When he traveled he liked to carry a paperback to read, ripping out the chapters as he was done with them, and throwing them away until in the end there was nothing left.
He could be extremely charming but he did not suffer fools or those who he considered "false" or wasters of his time. Once, when an extremely well-known pathologist began fawning over him while he was chatting with another colleague and me, Dr. Ackerman turned abruptly while muttering that he needed to freshen his wine (the glass was quite full). He returned quickly when the "fawner" had departed, announcing that, "I detest that man, he exudes crap."
He had strong opinions about other pathologists and he was not opposed to expressing them. Some such as Dave Dahlin and Howard Dorfman, commanded his great respect. Those he did not respect often felt the sting of his often caustic wit.
His trainees revered him and, even when famous in their own right, virtually never referred to him by anything other than "Dr. Ackerman," at least in public. The approach of a visit from him was usually a cause for a panic-like response from his trainees to make certain that everything was in order and no residents said anything stupid or embarassing when he called on them to diagnose the cases he had sent ahead of his visit. The cases invariably consisted of a potpourri of amazing tumors, some from animals, and all extremely interesting.
He loved to look at cases. On a typical visit he would ask to spend an hour or so a day with several of us looking at slides we had collected to show him. When he liked a case, the slide would be placed on the left side of the scope. At the end of the session, the chosen slides would be ceremonially collected and placed in his shirt pocket. I once showed him a case that I thought was a parathyroid carcinoma. He looked carefully at the slide, shook his head and said, "I know why you say that because it's got the features that Castleman and Roth discuss in their fascicle, but I can tell you that nothing will ever happen to this patient." He was, of course, correct.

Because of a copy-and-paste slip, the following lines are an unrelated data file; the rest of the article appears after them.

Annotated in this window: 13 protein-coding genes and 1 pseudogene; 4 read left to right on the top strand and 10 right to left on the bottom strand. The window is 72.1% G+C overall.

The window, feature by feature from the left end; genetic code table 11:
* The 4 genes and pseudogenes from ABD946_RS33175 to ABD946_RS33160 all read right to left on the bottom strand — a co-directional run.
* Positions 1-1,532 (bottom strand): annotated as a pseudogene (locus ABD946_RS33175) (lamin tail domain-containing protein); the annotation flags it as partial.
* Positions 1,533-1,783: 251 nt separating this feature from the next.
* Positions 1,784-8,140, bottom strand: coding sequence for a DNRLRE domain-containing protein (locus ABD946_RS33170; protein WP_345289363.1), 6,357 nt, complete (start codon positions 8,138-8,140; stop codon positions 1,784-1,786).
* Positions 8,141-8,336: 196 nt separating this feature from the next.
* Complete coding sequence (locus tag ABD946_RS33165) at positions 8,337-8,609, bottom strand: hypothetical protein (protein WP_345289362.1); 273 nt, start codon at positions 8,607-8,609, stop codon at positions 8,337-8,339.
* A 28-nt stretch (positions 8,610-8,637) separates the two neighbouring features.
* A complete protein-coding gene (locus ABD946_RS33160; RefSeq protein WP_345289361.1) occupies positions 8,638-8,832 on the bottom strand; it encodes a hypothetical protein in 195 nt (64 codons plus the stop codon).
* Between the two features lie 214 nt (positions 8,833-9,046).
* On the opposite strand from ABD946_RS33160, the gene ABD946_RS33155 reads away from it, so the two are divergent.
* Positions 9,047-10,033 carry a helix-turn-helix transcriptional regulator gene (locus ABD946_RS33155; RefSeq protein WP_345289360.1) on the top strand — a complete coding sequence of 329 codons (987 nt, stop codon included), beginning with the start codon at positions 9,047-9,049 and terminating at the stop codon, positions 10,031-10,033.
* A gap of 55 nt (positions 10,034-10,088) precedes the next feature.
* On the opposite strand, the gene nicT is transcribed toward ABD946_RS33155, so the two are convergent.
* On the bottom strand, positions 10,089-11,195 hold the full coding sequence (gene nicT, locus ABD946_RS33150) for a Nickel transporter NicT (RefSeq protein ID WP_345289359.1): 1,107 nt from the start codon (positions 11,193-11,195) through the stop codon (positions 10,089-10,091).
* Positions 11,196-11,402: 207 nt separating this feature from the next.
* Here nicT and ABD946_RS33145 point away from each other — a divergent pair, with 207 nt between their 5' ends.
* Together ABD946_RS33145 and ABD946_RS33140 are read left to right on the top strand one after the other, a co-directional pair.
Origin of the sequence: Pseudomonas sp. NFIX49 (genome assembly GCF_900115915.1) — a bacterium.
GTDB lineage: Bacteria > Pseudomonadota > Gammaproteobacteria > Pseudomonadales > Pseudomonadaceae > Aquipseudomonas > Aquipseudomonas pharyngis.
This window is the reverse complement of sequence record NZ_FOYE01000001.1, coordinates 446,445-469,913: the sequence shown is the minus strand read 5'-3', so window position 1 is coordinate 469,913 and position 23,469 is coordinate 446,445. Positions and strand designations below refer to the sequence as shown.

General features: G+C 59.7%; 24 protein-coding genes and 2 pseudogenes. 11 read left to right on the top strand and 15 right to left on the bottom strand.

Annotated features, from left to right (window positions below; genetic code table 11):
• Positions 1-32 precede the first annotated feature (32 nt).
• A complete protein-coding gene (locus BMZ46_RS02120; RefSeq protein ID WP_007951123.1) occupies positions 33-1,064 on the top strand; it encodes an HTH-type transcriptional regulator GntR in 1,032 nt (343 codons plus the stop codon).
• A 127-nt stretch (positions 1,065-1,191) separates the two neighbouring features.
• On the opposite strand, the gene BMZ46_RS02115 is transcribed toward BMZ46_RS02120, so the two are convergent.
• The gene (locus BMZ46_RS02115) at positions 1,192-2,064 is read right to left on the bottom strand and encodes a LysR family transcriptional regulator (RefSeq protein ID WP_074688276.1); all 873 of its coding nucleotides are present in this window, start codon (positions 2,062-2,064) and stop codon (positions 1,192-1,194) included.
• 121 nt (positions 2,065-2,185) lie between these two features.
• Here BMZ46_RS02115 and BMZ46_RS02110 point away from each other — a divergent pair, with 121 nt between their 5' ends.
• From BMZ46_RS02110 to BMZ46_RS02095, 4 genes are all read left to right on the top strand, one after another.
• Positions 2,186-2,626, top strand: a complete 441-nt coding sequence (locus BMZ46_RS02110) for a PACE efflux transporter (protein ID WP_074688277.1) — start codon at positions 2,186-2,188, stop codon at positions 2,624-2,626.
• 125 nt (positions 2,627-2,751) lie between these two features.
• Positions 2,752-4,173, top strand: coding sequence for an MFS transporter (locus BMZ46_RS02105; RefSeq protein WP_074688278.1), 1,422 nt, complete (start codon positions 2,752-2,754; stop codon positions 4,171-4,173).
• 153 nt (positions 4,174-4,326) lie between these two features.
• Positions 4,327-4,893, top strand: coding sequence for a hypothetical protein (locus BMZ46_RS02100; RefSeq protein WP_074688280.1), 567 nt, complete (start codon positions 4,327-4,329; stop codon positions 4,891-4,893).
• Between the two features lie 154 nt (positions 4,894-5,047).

He had an excellent sense of humor and was not above telling slightly off color jokes, often with a golfing-related theme.
At a restaurant when he had for the third time asked for a specific bottle of wine, only to be told that the cellar was out of that selection, he announced to the wine steward, "This is the list of wines that you wish you had. Could you please bring me the list of wines that you actually have?"
He once visited our house and thoroughly charmed my wife and two young daughters (one of whom is now a resident in pathology). The daughters talked for many years afterward about "Dr. Lauren." They managed to get away with using his first name. On that visit, I served him the only wine we happened to have at the time, an acceptable but certainly not outstanding California chardonnay. With some trepidation, I asked him if the wine was OK. He sipped it, paused, smiled, and said politely, "It's wine."